On preparing for your trip
1. Print your entire itinerary and flight tickets/confirmations. Store these with your passports. You can’t always rely on Internet access or electricity to pull this info off your phone or laptop.
2. Keep a copy of your passport and never have all of your forms of identification or access to cash (ATM/credit cards) in the same bag. If that one gets lost or stolen, you are SOL.
3. Check in with friends and family from time to time, especially when traveling alone. It’s a good idea for someone to always know where your next movements are, just in case.
On talking to airline agents
4. Always be patient and polite. This person could be the difference between you getting the flight that night or having to spend it on the airport floor.
Bad: “Can you get me on the next flight out — I can’t miss my connection to Europe!”
Good: “Excuse me, Barbara. I totally understand you guys are slammed right now, but if you have one minute, I’d really appreciate if you could try to get me on that next flight out, otherwise I’ll miss my international connection. I really appreciate it. Thank you so much.”
5. Call the airline if you’re getting stonewalled, and find an agent that is willing to help you. Keep calling until you get the answer you want. Many times agents are trained differently and some are better than others.
On budgeting abroad
6. Travel in low season. In places like Thailand and India, food and accommodation can be half the price. And there is still plenty of sunshine.
7. Use the Share-a-bill iPhone app when traveling with friends. It helps to track who spends what so no more arguing about money.
8. Track your spending. If you have a laptop, use a spreadsheet and set up some simple formulas to automatically add up your purchases. Or simply write it all down in your journal. Be vigilant.
9. Set up a new account to pull from on the road. Limit yourself to that, so when it’s gone, you come home.
10. Check your bank account options. Withdrawing overseas can be a huge cost, so make sure you know the fees. It might be worth it to upgrade to a premium account that includes international ATM withdrawals (and sometimes your service fee can be waived if you keep a minimum amount in the account).
11. Know the exchange rate of your destination countries ahead of time.
12. Don’t use traveler’s checks. These are a pain to cash in, and the fees can be very costly.
13. Have local currency when you arrive (preferably small denominations). Having to exchange money at the airport when you land is expensive. If you do have to exchange at the airport, shop around a bit if possible. The first one you encounter is likely to be the most expensive.
14. Try your hardest to avoid currency exchange places. The exchange rate at these are the worst, especially in airports and train stations. Always better to get the local currency from an ATM.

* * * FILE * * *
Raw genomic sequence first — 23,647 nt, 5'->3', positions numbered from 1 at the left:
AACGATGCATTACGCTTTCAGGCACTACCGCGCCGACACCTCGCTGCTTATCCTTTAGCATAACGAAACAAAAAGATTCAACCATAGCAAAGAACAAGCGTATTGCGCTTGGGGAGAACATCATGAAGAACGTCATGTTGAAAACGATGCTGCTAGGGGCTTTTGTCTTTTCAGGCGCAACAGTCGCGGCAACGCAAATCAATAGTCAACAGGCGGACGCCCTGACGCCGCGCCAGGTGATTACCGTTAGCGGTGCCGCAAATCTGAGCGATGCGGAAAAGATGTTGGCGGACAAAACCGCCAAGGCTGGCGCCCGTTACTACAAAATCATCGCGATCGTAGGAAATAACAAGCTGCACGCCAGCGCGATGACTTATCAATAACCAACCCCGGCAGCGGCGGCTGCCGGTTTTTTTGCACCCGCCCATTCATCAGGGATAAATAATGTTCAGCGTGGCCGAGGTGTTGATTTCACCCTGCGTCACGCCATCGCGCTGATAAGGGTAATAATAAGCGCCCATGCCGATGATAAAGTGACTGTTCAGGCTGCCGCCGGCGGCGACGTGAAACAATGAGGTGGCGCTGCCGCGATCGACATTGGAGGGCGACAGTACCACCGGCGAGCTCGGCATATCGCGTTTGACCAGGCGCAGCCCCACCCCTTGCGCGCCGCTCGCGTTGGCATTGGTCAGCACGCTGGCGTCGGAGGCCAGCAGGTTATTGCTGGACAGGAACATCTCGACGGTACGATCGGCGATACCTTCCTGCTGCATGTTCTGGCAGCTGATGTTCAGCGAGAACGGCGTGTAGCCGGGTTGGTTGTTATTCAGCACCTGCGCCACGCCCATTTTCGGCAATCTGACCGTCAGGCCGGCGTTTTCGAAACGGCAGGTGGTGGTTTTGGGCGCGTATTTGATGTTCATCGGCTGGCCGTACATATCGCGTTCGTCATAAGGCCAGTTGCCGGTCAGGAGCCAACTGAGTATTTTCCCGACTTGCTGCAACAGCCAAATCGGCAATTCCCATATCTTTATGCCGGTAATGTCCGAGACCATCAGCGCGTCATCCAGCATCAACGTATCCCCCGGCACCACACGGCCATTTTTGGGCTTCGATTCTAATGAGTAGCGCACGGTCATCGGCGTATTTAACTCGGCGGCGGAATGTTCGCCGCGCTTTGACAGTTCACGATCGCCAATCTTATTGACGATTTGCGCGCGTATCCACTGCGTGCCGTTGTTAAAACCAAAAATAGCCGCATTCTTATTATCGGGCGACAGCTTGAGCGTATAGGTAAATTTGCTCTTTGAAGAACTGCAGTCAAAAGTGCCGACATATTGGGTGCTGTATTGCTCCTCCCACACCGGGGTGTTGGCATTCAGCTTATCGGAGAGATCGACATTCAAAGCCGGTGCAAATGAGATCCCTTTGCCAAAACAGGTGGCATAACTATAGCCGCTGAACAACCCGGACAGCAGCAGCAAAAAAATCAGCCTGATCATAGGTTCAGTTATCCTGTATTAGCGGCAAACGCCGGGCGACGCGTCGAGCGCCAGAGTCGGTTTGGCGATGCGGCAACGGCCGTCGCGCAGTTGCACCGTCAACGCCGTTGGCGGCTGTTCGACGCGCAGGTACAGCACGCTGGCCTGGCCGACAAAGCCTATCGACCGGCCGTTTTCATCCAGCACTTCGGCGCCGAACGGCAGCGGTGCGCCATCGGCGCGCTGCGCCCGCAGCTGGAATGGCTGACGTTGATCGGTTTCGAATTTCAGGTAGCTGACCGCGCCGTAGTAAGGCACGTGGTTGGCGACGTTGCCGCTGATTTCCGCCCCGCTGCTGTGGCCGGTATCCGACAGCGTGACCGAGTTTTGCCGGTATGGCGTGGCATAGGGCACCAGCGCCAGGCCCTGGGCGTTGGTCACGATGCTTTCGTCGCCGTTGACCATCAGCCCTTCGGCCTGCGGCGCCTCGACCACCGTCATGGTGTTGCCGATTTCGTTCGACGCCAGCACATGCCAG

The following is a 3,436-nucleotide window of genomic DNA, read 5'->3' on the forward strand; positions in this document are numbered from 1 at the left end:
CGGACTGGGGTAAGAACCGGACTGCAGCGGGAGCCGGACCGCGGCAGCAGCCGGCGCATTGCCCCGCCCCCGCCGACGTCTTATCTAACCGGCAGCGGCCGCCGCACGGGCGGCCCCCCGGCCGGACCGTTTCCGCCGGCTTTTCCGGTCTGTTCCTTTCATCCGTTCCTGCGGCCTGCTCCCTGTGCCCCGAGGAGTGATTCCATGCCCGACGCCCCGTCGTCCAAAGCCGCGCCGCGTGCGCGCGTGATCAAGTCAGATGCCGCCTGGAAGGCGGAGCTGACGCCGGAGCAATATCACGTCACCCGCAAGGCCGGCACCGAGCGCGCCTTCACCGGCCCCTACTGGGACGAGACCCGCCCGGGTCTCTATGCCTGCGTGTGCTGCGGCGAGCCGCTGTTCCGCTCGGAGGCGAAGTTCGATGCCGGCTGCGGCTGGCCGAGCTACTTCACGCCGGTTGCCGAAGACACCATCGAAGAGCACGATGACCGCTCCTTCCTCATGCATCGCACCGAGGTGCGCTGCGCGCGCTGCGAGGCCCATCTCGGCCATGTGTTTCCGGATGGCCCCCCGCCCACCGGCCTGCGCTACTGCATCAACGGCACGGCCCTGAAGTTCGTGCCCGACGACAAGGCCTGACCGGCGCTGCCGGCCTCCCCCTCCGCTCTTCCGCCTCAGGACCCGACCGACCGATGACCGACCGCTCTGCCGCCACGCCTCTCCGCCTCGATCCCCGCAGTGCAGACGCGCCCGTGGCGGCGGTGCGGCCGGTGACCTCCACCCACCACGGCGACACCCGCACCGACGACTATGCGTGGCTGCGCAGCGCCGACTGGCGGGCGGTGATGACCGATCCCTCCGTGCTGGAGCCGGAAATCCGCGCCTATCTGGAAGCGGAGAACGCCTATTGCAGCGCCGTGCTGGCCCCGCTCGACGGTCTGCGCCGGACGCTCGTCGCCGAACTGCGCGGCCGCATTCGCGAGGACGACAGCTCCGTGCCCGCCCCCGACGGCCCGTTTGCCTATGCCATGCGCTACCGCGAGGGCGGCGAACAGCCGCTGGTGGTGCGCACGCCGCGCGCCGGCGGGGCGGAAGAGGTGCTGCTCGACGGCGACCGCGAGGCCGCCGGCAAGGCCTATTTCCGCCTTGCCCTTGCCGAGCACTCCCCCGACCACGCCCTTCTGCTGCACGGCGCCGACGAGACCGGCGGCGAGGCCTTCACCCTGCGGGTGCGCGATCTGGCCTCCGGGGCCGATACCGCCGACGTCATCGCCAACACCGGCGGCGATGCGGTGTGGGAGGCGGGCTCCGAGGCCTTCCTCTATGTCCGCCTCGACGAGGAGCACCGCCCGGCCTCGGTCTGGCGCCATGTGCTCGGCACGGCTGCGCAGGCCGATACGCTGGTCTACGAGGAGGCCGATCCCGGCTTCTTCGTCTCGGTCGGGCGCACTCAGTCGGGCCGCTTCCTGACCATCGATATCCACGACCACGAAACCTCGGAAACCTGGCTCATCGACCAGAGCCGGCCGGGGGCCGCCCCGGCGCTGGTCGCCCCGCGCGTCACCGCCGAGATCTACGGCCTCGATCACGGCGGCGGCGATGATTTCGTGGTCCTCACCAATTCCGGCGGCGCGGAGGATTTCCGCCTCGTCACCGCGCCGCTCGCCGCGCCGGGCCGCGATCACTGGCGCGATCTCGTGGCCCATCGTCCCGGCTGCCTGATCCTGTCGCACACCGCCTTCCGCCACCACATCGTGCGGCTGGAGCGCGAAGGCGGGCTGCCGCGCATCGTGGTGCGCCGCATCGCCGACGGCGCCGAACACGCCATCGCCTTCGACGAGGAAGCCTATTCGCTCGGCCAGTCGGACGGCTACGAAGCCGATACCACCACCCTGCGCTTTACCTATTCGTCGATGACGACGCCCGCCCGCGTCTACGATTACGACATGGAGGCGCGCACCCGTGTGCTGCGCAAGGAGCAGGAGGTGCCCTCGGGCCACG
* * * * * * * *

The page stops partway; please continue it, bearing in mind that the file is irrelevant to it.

15. Buy food and booze at large grocery stores, instead of going out to bars and restaurants.
16. Do research ahead of time and book a reservation at a hostel that is both nice and inexpensive. Walking around with a backpack on looking for a cheaper place to stay isn’t fun when you’re exhausted from traveling all day.
17. Check out Craigslist, HomeAway, Vacation Rentals by Owner (VRBO), and AirBnB for apartments to rent in the places you’re visiting — these are often cheaper than hotels and hostels.
18. Use Couchsurfing for free accommodations. [*Note: Never use this site solely for free accommodations. The main purpose is cultural exchange and to meet people. Reciprocate if possible when you return home.]
19. Don’t book domestic flights at the same time you get your international flights. Booking close to the departure dates from inside the country can be much cheaper.
For example, flying into Kathmandu from New York is really expensive if you make that your destination and book from the US. It is much cheaper to fly from JFK to Bangkok, spend a night or two, and then book the flight from BKK to Kathmandu on a local Asian airline.
On meeting people when traveling alone
20. Use Couchsurfing to meet folks for coffee or tea or to join in a group event. If you’re hesitant about it, check out Overcome Your Fear: How to Practice Safe Couchsurfing.
21. Sit at a bar and strike up a conversation with the bartender. They’re possibly bored, know a lot about the town and might introduce you to other regulars.
22. Stay in a hostel, even if you want to stay in a private room. You can always meet people in the common areas.
23. Share information with other travelers. What goes around comes around. When you give others a leg up, it comes back to you down the road.
[*Note: Meeting people is never compulsory. Don’t feel bad if you’re not up for it.]